A recent study on veterans has applications that could easily transfer to civilians with mental disorders like depression and PTSD as well. The study showed that enhanced primary care which included telephone therapy options, care managers with specialized training, and other primary care interventions could improve the outcome for veterans who were suffering from PTSD or depression. Researchers involved with the study were associated with RAND Corporation, the Department of Defense Deployment Health Clinical Center, and RTI International. The researchers determined that those who went to a primary care clinic with PTSD and depression experienced fewer symptoms over the next year and had better mental health. The study results were recently published in the JAMA Internal Medicine journal in the online edition.
Dr. Charles Engel was the lead author of the study on mental disorders and enhanced primary care. According to Dr. Engel “Although the improvements were modest, the reach of the program can be large and has the potential to bring more people under a high-quality treatment umbrella sooner. These findings suggest that the military health system might use this strategy to extend the reach of mental health care and reduce time to first treatment for PTSD and depression.” Dr. Engel went on to explain “Our findings are consistent with what has been observed in nonmilitary health care settings. This approach results in better outcomes and improves access to high-quality care. This is particularly important for a population that has a demonstrated need for mental health services. The results support the idea that high-quality mental health care can be provided in primary care settings. While many military members are reluctant to seek out mental health specialists, they are more willing to receive primary medical care. So this is a good way to encourage more people to receive mental health care, while also improving the quality of mental health services for military members.”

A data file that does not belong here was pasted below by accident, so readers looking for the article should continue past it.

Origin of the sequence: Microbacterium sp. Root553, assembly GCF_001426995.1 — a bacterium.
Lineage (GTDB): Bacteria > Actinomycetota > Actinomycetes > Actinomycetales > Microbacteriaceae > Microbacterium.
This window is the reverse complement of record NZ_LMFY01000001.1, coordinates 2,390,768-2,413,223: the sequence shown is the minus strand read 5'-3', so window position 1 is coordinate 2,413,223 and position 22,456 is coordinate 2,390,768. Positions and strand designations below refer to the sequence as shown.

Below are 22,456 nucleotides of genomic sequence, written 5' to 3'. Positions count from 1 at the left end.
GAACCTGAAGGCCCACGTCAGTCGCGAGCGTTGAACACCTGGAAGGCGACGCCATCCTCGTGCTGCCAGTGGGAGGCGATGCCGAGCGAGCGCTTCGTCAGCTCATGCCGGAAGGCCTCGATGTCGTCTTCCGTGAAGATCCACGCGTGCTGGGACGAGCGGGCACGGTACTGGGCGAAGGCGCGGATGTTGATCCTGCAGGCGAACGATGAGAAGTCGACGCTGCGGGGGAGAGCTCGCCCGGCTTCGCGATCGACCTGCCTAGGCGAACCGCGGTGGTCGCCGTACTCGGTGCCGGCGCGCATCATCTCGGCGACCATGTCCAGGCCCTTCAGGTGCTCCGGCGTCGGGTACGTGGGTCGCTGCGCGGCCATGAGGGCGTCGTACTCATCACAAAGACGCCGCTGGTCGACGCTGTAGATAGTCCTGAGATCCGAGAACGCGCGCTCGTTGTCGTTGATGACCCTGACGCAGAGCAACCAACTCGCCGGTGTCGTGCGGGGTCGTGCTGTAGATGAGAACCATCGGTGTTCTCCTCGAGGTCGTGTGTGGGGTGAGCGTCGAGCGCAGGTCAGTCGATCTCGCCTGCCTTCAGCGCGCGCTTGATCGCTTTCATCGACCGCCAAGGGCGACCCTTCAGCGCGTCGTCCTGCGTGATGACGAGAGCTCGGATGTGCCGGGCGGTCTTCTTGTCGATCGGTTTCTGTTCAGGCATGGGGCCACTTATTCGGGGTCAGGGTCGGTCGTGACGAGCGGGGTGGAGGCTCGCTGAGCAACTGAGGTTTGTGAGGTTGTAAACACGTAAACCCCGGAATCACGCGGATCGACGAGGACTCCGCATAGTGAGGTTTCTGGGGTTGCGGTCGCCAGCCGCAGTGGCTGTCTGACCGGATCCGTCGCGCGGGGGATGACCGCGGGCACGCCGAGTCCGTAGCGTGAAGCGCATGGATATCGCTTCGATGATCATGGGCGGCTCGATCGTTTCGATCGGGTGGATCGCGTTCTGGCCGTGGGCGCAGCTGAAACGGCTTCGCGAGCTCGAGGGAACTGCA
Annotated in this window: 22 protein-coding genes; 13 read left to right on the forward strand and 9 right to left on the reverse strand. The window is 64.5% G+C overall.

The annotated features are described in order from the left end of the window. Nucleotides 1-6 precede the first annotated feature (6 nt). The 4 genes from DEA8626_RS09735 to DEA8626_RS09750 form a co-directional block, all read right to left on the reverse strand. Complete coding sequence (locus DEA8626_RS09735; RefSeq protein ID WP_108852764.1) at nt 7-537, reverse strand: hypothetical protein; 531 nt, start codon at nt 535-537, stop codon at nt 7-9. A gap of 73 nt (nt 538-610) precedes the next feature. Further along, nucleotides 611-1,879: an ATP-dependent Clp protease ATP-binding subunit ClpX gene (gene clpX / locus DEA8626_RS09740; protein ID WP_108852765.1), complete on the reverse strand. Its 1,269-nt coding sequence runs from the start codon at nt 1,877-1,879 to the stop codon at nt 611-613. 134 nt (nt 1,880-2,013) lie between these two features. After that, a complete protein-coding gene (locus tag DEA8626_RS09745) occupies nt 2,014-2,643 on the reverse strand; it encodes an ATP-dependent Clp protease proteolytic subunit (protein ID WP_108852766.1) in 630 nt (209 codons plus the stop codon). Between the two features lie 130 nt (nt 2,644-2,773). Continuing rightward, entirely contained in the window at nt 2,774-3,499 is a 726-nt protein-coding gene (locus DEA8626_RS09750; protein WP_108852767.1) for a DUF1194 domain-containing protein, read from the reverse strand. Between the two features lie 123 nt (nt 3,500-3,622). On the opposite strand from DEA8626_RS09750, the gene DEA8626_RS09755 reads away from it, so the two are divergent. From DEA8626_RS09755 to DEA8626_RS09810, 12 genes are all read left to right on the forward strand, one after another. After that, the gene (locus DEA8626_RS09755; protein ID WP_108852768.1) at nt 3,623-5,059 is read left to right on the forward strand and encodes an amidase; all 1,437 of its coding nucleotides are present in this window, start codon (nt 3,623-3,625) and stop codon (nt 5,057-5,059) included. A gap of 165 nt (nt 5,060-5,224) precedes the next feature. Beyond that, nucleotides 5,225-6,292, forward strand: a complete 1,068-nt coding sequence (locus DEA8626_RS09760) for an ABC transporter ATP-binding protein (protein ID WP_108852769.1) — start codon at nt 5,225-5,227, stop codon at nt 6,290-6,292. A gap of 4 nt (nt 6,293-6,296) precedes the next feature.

Mental health courts are starting to appear in many areas in the USA, and in other parts of North America as well, but what are these courts and what do they have to do with mental disorders? Many people who get caught up in the legal system have serious mental health issues, and these issues are not addressed in the jails and prisons. Mental health courts offer sentencing flexibility which ensures that the individual received needed mental health treatment instead of simply being incarcerated. Evidence has shown that without treatment mental illness typically becomes more severe. Incarceration is not the answer because in most settings the best possible treatment for mental health issues are not offered. Mental health courts were started to try and address the needs of mentally ill individuals who enter the criminal justice system.
Mental health courts offer diversion from the usual criminal justice system and sentencing options when an individual defendant has one or more mental disorders and the court feels that jail or prison would not be in the best interests of justice. A lack of mental health treatment opportunities for many people can lead to criminal acts being committed, and the individual involved needs help with mental illness. Mental health courts can be very effective at providing treatment options and integrating the mentally ill person back into the community rather than simply locking them up and failing to provide treatment for their mental disorders. These special courts are not available in all areas but many larger cities have implemented them in order to reduce the number of people incarcerated and provide mental health treatment to those who need it.